Pakistan Institute of Peace Studies? annual report on Pakistan’s national security in 2010 clearly shows that the incidents and violence of terrorism decreased in Pakistan during 2010, but there was an increase in sectarian and ethnic violence. Frequent clashes between Shias and Sunnis left hundred dead and thousand injured across the country. One estimate suggest that sectarian violence took 994 lives between 1990 and 2000, 60 percent of them were Shia’s. A government estimate suggests that 1,149 persons were killed in 461 incidents between 1997 and 2006, of whom 773 were Shias (67 per cent) and 376 were Sunnis.

Condition in Punjab:
Sectarian violence is not new phenomenon in Pakistan particularly in Punjab, which has been a breeding ground of antagonism between Sunni and Shia for decades. In 1990s, hundreds were killed in Sunni-Shia sectarian violence. 422 lives were lost in 395 sectarian incidents in the province of Punjab alone between 1990 and 1997 The sectarian conflict in Sargodha, Sahiwal, Lahore, Multan, Vehari, Sialkot, Jhang and Bahawalpur worsen the situation in Punjab. In the year 1998, 150 persons were killed, 25 in one incident in Lahore’s Mominpura graveyard during a funeral, and 15 in others. In 2008 alone, 30 killed and 40 wounded in D.I. Khan and 25 and 60 respectively in Bhakkar.
In Jhang the rise of a particular type of Deobandi flare the condition. People like Haq Nawaz Jhangvi and his successors, who claimed Shias as non-Muslims, causing violence and hatred in people’s mind. The antagonistic associations in Jhang known as Syed’s and Sials is counted as a considerable reason. They violated and provoked the sectarian conflicts in Jhang for local political benefit. The early 1990s represented a peak in number of incidents (especially in Jhang), with further peaks in 1994 and again in 1997/8. As Jhang was the hub of countless sectarian killings, they spread violence to other areas of Punjab and outside.

Condition in Baluchistan:
Sectarian violence is not limited to Punjab only. Baluchistan was a peaceful place where people of different sects live together for centuries. Being adjacent to Afghanistan and Iran, this area was influenced by the Afghan Jihad and Islamic Revolution of Iran. The last few years there were lot of killing of innocent people in sectarian violence and ethnic conflicts. In 2005 fifty-three were assassinated and fifty-seven were wounded in a terrorist attack on a mosque of Shia, during the Friday prayer. Earlier, on 8th June, thirteen individuals of the police who were trainers were assassinated and eight were wounded in Quetta. This event in Quetta shows an aspect of sectarian violence in Pakistan. Quetta being adjacent to Afghanistan’s Kandahar province has been viewed as the terrorist center. Quetta is among those cities where Shia population is the largest in the Province.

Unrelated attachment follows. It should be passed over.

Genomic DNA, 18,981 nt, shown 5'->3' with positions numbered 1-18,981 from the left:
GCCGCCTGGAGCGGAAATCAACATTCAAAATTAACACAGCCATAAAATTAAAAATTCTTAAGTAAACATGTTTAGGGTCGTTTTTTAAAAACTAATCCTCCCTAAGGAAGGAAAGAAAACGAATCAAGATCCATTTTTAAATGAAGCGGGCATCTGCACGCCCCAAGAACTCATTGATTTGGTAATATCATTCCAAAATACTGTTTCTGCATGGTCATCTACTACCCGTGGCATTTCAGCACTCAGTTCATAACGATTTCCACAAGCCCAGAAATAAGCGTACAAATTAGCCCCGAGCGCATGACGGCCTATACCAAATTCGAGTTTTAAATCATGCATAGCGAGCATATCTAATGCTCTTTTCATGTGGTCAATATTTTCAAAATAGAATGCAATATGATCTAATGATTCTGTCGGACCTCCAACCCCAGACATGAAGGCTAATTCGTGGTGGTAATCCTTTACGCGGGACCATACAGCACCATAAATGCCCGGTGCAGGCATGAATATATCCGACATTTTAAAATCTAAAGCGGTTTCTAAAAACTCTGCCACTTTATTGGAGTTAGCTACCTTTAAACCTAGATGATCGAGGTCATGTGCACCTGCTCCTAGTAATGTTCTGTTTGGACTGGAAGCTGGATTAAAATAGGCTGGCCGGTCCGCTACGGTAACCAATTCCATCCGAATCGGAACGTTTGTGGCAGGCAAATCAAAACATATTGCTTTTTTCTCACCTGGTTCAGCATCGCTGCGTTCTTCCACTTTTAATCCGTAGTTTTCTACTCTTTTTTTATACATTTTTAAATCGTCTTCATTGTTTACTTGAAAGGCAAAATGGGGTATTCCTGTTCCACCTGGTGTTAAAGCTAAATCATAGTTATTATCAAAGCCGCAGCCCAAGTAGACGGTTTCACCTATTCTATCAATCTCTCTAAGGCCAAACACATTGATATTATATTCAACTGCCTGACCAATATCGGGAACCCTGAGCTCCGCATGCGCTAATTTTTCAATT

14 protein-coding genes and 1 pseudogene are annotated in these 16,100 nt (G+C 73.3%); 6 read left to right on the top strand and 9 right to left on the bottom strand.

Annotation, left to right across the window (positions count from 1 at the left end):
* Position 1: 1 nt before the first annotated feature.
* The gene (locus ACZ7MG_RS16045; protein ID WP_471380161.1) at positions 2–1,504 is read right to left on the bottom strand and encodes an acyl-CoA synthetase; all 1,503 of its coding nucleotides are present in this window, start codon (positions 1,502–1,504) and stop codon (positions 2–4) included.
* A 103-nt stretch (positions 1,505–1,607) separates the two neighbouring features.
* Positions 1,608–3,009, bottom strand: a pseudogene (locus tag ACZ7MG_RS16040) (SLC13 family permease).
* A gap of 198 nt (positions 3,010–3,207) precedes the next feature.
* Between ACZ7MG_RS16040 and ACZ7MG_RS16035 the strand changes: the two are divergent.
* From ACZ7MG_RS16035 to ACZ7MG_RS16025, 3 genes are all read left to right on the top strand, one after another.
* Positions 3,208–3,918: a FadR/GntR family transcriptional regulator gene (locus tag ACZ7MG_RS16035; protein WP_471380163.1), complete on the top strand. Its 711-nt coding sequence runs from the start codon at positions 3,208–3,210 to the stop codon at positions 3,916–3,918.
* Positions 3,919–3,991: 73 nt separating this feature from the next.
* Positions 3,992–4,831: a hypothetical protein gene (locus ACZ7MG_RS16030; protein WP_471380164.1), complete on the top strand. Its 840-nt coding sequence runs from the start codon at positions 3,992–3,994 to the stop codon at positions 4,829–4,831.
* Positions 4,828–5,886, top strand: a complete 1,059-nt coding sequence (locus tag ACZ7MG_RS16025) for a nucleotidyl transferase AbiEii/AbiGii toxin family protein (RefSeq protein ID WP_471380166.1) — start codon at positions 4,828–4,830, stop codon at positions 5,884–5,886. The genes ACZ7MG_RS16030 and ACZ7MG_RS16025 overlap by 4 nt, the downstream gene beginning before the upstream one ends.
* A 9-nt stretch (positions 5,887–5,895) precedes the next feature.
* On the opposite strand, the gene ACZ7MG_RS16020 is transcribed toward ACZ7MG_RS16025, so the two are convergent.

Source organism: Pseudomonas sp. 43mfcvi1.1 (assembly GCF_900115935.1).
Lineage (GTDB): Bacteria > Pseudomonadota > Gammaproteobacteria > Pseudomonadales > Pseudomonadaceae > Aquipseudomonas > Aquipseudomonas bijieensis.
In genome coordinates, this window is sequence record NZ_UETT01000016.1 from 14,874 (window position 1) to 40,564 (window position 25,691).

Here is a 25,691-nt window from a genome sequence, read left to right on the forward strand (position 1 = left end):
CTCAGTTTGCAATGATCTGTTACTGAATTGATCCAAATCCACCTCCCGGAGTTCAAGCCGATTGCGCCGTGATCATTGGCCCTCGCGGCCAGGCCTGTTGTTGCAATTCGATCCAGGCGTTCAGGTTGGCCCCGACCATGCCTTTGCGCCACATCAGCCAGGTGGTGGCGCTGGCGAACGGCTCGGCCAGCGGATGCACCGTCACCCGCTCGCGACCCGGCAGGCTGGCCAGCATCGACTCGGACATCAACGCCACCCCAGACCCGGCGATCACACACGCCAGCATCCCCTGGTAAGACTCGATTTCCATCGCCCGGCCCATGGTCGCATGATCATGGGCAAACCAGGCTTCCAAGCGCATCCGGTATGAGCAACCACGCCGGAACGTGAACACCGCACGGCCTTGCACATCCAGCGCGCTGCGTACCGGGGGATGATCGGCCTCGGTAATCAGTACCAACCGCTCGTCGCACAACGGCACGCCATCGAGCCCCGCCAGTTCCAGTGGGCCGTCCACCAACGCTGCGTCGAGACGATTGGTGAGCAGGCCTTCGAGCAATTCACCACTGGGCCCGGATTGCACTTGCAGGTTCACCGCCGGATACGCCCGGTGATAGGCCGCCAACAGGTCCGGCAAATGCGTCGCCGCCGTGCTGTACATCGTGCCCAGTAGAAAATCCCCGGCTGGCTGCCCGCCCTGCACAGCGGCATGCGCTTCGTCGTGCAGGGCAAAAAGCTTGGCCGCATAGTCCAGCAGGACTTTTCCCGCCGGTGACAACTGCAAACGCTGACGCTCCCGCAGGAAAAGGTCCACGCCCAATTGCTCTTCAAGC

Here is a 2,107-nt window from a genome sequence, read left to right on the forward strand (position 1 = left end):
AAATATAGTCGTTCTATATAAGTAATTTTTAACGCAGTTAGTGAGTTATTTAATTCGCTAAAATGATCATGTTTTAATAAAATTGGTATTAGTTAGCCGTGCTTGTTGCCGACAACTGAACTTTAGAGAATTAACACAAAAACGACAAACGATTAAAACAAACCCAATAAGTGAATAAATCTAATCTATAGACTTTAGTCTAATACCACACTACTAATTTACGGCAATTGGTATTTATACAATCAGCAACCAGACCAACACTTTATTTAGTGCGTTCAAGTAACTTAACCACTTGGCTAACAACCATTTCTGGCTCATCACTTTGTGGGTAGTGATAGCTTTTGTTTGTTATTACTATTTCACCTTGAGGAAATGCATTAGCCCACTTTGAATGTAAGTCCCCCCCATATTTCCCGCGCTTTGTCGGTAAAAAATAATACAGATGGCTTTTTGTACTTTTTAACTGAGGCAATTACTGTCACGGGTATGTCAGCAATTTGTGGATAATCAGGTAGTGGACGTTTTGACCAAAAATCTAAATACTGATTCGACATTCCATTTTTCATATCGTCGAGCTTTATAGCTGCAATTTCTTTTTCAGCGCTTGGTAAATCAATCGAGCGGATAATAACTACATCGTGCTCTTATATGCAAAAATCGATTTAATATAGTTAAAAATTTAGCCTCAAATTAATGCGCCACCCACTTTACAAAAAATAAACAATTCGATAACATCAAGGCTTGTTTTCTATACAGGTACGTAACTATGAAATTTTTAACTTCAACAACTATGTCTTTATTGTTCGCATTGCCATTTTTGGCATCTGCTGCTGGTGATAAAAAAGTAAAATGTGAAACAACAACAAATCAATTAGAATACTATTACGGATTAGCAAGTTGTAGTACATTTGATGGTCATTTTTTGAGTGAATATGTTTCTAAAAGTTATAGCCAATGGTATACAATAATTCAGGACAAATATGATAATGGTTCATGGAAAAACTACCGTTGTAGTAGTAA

Uprising of Baluch militants against the state took a new turn in the sectarian violence in this Province. Several groups are working independently for militancy and sectarian violence. It is impossible to separate militant groups from sectarian groups.

Condition in Sindh:
Similarly, Karachi the largest city of Pakistan and the capital of Sindh is the hub of different kind of sectarian groups. Sectarian extremists are trained at Madrassas of Sunni and Shia. In Karachi political violence has existed before. In the mid-1990s, Shia Sunni violence also grew through the network of Madrassas. Up till now, over than five hundred people were assassinated in these sectarian attacks. According to Taj Haider, who is the central information secretary of Pakistan People’s Party and also a former Senator, “Terrorists and their mafias need the cover of sectarian, linguistic and political organizations. Terrorists of a certain organization slide into another when their original organization comes under pressure”. The US journalist Daniel Pearl was also assassinated in Karachi.

Condition in KPK:
KPK is progressively a geographic and ideological hub of sectarianism is also in case in hand. Being on the border of Afghanistan and the Federally Administered Tribal Areas (FATA), has faced a social and political shift for the past thirty years into conservative and confrontational religion. The rise in sectarian killing started in 1992 when 15 people were killed in Peshawar during Ashura procession. Into response the Shia burnt tires of vehicles, looted banks, and damaged the public property. In 2008 alone, 20 people were killed in a bomb attack on an imambargah in Peshawar, 1,000 killed and wounded in Kurram tribal agency, six dead in Hangu and two in Kohat.
There are certain parts of Pakistan where the Shia population is large in numbers, like in the tribal agency of Kurram where they constitute 80% of total population. In Gilgit in the Northern areas, they constitute 60% of the population. Most of sectarian violence is noticed in these areas of KPK.